COLUMBIA, SC - NOVEMBER 23:  Alex Ross #4 of the Coastal Carolina Chanticleers drops back to pass during their game against the South Carolina Gamecocks at Williams-Brice Stadium on November 23, 2013 in Columbia, South Carolina.  (Photo by Streeter Lecka/Getty Images)
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One of the final aftershocks of the Great Realignment from earlier this decade officially reaches the surface today.

The Chanticleers of Coastal Carolina are now officially all-sports members of the Sun Belt Conference. In every sport, that is, except football. Joe Moglia and his 41-13 football program will compete this fall as an FCS independent before making the leap in 2017.

“This is a great day for the Sun Belt Conference as we are very proud to have Coastal Carolina University officially join our membership,” Sun Belt Conference commissioner Karl Benson said in a statement. “The Sun Belt has a bright future and Coastal Carolina makes a perfect fit as it too has seen a tremendous amount of growth and success with its baseball team most recently winning the College World Series and a national championship. Under the leadership of President DeCenzo, Athletics Director Matt Hogue, and all the Chanticleer coaches and student-athletes, I expect CCU to be very competitive in the Sun Belt immediately and represent the SBC in NCAA championships in the upcoming season.”

The oddity here is that no Sun Belt member has ever won a national championship while a member of the Sun Belt (Georgia Southern, Appalachian State and Louisiana-Monroe each claimed Division I-AA/FCS national championships). Meanwhile, Coastal Carolina registered its first ever national championship in baseball just yesterday, its final day as a Big South member and on the eve of moving to the Sun Belt.

That, of course, didn’t stop the Sun Belt from covering the Chanticleers’ run through Omaha like they were one of their own.

Coastal Carolina’s first football season will also mark affiliate members Idaho and New Mexico State’s final season in the Sun Belt. The sleeker, geographically cohesive 10-team Sun Belt will launch its championship game in 2018.

Jeremy Foley’s successor at Florida unlikely to come from within

GAINESVILLE, FL - DECEMBER 06:  Florida Gators athletic director Jeremy Foley speaks on during an introductory press conference on December 6, 2014 in Gainesville, Florida. Jim McElwain has left Colorado State and replaces ex-Florida head coach Will Muschamp who was fired earlier this season.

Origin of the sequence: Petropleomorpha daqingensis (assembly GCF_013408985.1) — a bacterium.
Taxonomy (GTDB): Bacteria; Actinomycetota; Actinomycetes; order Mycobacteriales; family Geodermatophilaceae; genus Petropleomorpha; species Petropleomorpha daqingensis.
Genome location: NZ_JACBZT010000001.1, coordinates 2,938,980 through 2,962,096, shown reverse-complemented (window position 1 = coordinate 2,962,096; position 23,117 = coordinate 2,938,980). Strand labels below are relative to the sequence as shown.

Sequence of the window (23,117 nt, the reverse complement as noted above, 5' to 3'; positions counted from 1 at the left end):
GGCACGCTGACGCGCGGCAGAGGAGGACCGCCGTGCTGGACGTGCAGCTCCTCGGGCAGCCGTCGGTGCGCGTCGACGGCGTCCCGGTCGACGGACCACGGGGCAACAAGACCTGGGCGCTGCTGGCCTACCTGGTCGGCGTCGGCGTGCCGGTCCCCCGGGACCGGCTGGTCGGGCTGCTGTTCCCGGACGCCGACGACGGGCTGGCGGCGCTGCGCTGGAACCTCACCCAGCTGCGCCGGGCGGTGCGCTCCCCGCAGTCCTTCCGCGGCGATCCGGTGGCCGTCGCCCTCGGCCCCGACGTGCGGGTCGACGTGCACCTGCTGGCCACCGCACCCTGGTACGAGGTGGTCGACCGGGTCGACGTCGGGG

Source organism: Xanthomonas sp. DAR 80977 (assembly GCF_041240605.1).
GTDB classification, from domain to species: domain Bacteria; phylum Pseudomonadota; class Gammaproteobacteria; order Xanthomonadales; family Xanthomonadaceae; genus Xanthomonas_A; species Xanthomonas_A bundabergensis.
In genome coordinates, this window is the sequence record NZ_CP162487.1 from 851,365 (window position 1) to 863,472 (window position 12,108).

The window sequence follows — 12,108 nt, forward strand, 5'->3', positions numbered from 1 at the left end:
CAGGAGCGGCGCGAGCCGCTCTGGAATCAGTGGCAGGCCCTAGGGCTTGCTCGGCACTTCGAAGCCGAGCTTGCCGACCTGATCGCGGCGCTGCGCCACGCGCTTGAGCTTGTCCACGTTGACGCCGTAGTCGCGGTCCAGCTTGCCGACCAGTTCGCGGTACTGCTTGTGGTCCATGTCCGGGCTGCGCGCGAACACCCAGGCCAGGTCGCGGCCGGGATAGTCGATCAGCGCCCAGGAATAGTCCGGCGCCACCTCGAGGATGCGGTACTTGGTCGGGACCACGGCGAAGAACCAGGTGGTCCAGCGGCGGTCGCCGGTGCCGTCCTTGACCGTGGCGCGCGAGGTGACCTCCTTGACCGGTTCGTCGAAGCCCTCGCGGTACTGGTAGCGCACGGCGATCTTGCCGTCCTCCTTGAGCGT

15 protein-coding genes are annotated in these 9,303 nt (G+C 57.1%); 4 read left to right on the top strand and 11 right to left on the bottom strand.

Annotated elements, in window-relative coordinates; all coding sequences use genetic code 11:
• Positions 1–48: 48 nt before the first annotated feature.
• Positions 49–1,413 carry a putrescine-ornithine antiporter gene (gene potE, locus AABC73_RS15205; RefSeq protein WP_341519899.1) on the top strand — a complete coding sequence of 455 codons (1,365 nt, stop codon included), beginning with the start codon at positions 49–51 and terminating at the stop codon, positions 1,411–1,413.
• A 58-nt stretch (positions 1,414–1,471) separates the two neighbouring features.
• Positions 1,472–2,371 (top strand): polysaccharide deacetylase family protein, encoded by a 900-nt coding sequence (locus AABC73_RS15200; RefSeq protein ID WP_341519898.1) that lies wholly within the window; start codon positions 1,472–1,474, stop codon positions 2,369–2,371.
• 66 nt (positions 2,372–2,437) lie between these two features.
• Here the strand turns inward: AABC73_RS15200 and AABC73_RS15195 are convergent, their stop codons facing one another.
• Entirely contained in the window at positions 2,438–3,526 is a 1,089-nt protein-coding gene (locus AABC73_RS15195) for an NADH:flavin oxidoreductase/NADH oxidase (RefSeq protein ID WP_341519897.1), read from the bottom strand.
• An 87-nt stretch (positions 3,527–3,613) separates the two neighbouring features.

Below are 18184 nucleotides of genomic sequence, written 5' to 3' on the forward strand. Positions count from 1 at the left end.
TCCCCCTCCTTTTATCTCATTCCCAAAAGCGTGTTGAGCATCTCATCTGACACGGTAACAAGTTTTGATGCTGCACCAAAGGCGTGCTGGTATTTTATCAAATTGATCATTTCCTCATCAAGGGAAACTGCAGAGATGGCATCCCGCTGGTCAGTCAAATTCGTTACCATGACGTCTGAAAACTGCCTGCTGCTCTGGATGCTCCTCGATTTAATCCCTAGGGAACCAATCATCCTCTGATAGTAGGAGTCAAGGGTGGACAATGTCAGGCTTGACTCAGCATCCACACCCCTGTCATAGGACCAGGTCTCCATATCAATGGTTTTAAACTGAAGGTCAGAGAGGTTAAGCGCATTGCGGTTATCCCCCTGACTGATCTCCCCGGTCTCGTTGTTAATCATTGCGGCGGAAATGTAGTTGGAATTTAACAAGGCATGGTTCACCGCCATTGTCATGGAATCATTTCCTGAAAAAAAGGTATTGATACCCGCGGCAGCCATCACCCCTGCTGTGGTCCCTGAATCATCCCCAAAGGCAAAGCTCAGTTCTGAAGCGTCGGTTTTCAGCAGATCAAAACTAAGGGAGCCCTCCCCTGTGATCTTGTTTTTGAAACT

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Jeremy Foley‘s rise up the ranks of Florida’s athletics department is a path that launched thousands of sports careers.

After obtaining a Master’s degree in sports administration from Ohio, a 22-year-old Foley took an internship in Florida’s ticket office. He was hired full-time after the internship ended. Then he was promoted to ticket manager. Then he took over all ticket and game operations. Before his 30th birthday Foley was running Florida’s business operations and by age 39 he was the Gators’ athletics director.

He remained in that position, of course, throughout the duration of his career. A career that will end in October.

Foley’s quarter-century run atop the Florida sports pyramid and four decades working within it will come to an end soon, and in the process of finding his replacement it appears the Gators will choose from a well different than they found the old boss. Foley was famously and obviously loyal to Florida, and also to his team of senior executives.

His top three executives, executive associate AD for internal affairs Chip Howard, executive associate AD for external affairs Mike Hill and executive associate AD for administration Lynda Tealer have been in Gainesville since 1989, 1993 and 2003, respectively. And each has taken their name out of the running to become Florida’s next AD.

“Each of the internal people have made a decision not to pursue the athletic director position for their own individual reasons,” Florida spokesman Steve McClain said in a statement on Thursday to the Florida Times-Union.

Georgia AD Greg McGarity, a former Foley protege in Gainesville, took his name out of the running earlier last month.